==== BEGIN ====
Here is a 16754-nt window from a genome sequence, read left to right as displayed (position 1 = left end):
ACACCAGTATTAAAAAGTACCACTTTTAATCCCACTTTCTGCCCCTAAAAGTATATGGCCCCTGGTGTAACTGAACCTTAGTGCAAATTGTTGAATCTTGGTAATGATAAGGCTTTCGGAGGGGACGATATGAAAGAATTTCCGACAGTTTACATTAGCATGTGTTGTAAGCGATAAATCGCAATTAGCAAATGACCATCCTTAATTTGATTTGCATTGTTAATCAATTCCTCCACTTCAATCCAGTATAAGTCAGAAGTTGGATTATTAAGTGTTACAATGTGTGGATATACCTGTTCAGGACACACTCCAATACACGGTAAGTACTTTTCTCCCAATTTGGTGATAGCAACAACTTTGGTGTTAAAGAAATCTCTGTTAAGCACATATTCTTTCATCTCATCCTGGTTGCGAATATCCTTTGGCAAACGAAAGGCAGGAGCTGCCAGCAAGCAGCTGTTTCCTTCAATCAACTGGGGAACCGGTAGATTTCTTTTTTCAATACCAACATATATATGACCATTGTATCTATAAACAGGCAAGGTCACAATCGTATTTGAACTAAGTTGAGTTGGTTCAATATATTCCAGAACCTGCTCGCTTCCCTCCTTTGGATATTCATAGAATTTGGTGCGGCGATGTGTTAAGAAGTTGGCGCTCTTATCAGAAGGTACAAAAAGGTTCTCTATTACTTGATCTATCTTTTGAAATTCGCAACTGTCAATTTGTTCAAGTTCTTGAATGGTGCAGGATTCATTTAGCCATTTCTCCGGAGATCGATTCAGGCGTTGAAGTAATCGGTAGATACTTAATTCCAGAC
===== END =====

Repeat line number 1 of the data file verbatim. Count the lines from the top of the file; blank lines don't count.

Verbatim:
Here is a 16754-nt window from a genome sequence, read left to right as displayed (position 1 = left end):